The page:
Videos we encounter at art museums often perplex viewers. Unlike movie theaters with their pleasant environments enabling audiences to focus on one movie at a time, art museums feature seats uncomfortable to sit in for more than ten minutes. The countless other artworks in the same building waiting to be viewed causes one to lose focus. Considering such conditions, ‘sculptural video’, in other words the video as moving image that is instantly graspable and doesn’t require watching for a long time, seems to be an appropriate form for the exhibition space, even if we were to set aside aesthetic significances. At the same time, there are video works requiring continuous viewing despite their poor environments (but usually failing to be responded to). Among the works exhibited in diverse projection methods, especially some single channel video pieces dream of being watched like movies, aren’t they? while still waiting to be reviewed in the history of ‘experimental film’, not as exhibition videos.
YI Yunyi’s solo exhibition 《2018 Art Sonje Project #3: YI Yunyi - Client》 (Art Sonje Project Space, 2018) is complex. The approximately twenty minutes long single channel video 〈Shine Hill〉(2018), which was screened in the black box space on the first floor of Art Sonje Center, certainly requires watching for a certain length of time. However, the structure installed in the lounge lit by natural sunlight prolongs the concept of the video and indicates that the work has not been completed as a single-channel video and that it can be extended and supplemented to any extent. Is Shine Hill a material to be constructed and completed in space for creating some visuality, not complete in itself? 〈Hearts Echo like Mercury〉 and 〈Shine Hill〉(2016) which the artist had shown two years ago in the exhibition 《Push, Pull, Drag》(Platform-L Contemporary Art Center, 2016) also runs for approximately twenty minutes. This work was not accompanied by any other installation, so that viewers could focus solely on the video.
Why does the installation methods of 〈Hearts Echo like Mercury〉 and 〈Shine Hill〉 differ? Are these ‘formally’ different works? So to speak, is the former an experimental film and the latter installation video? Even if we consider that each time a video may be installed differently and variously rearranged according to curating, can’t we regard the first exhibiting way of the work as holding an important clue to that work’s concept. (except for the case in which the artist refuses to accept the result as his/her own work because it’s unable to sufficiently realize the artist’s intention due to external factors.) To tell in advance, what is somewhat more interesting than revealing the work’s art historic context is to infer the grounds for formal differences from the complex aesthetic characteristics of the works. Generally, a theory on an artist seeks to build the artist’s singular identity by finding consistency in his/her interests, but here, let us focus on differences. Such differences could not be evaluated as progress or regression. The reason is that at least 3 units are needed to mark a certain inflection point, but here are just two for comparison. This essay merely makes YI Yunyi’s thoughts traverse two years back and forth, and hovers at the corner of the time that will slowly pass by.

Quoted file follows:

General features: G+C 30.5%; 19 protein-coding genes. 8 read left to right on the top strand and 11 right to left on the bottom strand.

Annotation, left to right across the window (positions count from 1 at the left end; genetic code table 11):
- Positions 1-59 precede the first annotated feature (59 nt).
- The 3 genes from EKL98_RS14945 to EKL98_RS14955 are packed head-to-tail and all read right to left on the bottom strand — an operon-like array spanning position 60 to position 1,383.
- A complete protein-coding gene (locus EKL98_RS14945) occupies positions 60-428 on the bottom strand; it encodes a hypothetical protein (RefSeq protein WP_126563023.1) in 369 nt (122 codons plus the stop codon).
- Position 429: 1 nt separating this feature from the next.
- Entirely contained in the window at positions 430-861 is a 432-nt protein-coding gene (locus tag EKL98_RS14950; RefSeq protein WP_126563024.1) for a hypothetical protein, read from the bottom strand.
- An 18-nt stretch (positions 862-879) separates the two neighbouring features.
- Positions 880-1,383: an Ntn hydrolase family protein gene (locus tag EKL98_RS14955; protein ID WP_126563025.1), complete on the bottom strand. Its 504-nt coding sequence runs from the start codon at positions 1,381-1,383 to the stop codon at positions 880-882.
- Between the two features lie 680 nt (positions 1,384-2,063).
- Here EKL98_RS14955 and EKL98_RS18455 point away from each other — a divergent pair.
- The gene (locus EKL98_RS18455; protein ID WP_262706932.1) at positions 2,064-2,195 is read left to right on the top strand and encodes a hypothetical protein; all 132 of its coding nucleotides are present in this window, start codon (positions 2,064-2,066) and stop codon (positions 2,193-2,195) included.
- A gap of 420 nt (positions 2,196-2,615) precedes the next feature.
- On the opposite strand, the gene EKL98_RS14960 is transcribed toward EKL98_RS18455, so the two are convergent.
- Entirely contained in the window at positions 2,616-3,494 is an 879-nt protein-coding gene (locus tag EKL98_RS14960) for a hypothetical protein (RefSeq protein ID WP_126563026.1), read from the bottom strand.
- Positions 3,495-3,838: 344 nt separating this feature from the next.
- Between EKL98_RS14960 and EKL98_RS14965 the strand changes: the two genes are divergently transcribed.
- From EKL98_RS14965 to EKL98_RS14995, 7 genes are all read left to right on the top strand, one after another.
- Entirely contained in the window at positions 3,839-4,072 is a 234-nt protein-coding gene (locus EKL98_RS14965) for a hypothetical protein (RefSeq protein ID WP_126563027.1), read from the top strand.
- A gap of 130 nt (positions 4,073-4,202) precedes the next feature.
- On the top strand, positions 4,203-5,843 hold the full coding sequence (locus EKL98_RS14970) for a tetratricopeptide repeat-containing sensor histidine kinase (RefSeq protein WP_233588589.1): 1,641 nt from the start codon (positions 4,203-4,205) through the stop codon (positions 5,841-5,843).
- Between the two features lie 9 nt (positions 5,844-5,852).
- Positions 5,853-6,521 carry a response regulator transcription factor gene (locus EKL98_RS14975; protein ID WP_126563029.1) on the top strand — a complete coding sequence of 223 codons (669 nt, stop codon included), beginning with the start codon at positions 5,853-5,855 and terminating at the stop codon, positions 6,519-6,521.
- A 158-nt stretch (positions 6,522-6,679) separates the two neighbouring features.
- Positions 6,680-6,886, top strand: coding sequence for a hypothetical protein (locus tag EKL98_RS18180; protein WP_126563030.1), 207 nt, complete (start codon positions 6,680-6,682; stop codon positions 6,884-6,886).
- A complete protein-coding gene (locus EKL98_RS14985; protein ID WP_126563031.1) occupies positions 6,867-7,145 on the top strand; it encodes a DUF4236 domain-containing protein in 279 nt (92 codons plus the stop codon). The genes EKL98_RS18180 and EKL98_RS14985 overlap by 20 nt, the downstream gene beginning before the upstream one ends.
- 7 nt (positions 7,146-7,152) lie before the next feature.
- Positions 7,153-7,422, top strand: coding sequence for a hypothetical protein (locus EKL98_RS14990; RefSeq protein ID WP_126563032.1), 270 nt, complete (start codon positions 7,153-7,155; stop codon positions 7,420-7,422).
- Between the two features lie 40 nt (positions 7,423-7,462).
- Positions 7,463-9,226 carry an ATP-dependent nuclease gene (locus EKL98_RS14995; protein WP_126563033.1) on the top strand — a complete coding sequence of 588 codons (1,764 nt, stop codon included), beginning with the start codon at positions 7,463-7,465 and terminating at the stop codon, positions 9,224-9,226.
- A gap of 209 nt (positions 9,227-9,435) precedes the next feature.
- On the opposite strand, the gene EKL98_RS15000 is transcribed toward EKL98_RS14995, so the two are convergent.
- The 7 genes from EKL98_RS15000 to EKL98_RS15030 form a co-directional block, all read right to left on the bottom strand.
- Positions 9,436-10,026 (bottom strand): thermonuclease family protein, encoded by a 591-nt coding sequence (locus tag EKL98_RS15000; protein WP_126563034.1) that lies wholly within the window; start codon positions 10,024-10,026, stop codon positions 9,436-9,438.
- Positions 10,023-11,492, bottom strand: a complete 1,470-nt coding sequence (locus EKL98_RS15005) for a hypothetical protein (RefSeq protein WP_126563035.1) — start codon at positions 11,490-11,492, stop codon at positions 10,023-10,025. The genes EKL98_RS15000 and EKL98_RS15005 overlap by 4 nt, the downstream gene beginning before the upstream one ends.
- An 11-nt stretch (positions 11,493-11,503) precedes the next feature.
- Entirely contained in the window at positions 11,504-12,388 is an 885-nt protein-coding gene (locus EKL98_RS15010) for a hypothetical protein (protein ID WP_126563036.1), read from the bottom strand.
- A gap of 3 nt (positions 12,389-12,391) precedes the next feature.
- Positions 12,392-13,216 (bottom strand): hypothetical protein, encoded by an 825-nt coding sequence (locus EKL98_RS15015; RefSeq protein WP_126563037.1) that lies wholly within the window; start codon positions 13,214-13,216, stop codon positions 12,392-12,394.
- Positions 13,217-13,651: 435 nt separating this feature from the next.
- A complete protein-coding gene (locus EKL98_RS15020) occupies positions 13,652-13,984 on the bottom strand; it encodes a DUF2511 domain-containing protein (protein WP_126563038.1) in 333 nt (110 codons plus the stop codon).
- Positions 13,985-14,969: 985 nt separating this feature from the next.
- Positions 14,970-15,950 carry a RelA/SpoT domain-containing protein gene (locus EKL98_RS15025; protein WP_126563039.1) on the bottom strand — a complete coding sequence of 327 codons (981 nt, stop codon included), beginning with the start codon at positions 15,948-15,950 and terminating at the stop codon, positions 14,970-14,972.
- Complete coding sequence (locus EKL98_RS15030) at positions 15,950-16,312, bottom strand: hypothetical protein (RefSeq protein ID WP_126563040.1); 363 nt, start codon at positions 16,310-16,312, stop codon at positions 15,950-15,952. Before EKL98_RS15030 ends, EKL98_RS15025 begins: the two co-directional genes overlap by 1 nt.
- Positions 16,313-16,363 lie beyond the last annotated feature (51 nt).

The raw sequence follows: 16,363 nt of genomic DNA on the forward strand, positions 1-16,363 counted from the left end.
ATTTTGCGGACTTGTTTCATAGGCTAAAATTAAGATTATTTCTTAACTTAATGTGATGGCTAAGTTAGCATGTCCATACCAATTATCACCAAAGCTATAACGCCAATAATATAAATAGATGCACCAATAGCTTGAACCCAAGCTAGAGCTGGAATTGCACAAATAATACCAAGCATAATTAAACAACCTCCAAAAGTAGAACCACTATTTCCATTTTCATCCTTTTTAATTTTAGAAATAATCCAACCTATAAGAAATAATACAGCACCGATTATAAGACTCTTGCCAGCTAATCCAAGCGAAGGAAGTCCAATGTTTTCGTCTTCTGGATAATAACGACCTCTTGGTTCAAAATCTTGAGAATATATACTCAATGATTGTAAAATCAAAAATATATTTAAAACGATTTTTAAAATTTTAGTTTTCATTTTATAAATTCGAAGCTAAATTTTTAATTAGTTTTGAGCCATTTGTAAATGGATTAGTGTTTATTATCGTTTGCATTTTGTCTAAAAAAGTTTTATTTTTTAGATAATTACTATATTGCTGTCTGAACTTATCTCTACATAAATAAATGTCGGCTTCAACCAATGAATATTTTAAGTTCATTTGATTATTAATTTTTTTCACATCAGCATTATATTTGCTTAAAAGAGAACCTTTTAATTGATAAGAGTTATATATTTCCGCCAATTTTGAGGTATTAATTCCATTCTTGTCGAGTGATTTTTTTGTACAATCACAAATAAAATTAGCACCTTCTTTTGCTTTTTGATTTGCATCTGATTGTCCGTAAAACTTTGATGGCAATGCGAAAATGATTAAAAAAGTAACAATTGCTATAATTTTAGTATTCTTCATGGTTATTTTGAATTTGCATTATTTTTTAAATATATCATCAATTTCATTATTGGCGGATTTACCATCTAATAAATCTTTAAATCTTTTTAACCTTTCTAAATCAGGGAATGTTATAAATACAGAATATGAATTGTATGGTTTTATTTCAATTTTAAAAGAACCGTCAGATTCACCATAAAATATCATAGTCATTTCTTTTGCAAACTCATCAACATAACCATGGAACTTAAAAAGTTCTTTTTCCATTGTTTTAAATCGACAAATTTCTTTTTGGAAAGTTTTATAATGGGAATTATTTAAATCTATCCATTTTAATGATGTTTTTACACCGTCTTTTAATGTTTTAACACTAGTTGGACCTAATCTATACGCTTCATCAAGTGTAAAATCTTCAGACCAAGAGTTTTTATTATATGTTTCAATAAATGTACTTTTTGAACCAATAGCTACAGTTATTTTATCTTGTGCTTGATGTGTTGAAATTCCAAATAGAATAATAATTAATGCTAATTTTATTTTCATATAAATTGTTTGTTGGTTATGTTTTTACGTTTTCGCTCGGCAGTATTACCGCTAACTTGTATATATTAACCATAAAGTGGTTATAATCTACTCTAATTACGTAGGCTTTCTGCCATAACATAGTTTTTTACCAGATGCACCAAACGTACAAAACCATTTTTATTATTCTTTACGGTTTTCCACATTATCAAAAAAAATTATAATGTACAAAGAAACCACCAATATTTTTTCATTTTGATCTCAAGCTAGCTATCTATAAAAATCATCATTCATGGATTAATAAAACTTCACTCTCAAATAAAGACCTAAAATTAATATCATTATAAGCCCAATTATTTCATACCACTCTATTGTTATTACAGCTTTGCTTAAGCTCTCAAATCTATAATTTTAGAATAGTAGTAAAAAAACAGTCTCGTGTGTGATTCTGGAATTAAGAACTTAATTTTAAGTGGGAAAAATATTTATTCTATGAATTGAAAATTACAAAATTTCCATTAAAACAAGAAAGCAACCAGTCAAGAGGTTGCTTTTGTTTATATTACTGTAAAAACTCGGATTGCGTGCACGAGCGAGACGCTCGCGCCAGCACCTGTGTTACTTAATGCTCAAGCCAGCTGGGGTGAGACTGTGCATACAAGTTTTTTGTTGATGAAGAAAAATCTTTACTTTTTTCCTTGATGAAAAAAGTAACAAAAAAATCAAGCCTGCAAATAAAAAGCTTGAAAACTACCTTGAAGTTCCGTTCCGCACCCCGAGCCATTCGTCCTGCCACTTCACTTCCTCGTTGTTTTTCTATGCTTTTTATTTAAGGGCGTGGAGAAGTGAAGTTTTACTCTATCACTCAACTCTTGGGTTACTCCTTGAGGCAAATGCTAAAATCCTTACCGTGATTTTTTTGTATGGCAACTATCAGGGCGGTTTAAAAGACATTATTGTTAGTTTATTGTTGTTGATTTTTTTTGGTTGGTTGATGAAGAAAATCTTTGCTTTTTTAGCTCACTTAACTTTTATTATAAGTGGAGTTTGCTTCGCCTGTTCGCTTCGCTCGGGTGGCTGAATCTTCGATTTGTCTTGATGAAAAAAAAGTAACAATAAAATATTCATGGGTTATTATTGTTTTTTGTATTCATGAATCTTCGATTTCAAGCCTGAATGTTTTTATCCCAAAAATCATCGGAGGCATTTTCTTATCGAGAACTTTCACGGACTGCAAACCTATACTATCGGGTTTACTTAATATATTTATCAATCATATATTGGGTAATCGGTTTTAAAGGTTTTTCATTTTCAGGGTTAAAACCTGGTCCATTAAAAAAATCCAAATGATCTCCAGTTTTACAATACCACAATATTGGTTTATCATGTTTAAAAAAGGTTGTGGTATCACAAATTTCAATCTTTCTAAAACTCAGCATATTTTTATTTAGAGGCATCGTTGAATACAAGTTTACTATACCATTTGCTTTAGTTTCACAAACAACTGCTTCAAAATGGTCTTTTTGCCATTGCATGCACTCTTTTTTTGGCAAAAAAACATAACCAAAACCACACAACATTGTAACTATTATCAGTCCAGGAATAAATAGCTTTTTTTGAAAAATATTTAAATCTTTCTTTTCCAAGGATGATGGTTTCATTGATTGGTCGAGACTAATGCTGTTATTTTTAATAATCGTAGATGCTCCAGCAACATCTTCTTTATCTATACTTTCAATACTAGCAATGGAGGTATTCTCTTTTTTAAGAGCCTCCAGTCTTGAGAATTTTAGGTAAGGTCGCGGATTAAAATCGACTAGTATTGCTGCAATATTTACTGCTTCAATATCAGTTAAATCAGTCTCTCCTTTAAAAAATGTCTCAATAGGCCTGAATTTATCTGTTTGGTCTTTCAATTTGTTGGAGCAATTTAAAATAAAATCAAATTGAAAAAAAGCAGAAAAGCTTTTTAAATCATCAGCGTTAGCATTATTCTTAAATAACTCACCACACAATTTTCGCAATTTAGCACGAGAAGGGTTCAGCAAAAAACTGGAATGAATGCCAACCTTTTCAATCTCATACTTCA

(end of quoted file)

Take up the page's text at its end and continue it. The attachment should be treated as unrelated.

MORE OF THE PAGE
〈Hearts Echo like Mercury〉 (2016)
〈Hearts Echo like Mercury〉 reminds one of the sentimental aspect of monologue. According to the credits, two people appear in the work, but the piece almost seems like a monopolylogue. It is because the other character(s) except for the one played by a woman with bobbed hair, who is supposed to be the heroine, appears with her face hidden or in voice only. Thus, although the explanatory and the poetic are mixed in the narration of this dream-like video, which begins with the backside of mountain-climbing heroine and wanders around mountain and the ocean, they sounds like a monologue. Among the words sparsely flowing between the silently running images are conversations other than monologue. The subject of the conversation in the cut where three newborn kittens are staggering and cuddling up is parents the characters saw in their dreams. One person (the artist) mostly leads the conversation, but the other two who share similar dream experiences continue to agree with one another. Although the voices of the two characters besides the heroine are played in the recording of actual conversation, this does not interfere with the work’s dream-like atmosphere or structure of illusory representation. It is because such voices become the echoes of the heroine in the mountain at the video’s beginning, as represented in the text in the latter part of the video: “Echoes, we are echoes. we’re echoes and we reach the far end.”
In 〈Hearts Echo like Mercury〉, the indoor spaces are used in specific meanings. The performance is done around the stairs of multi-story indoor space with the figure covered or half-covered with a semi-transparent sparkling curtain. It harmonizes with the quite solemn poetry reciting and sets the unnatural scene explicitly.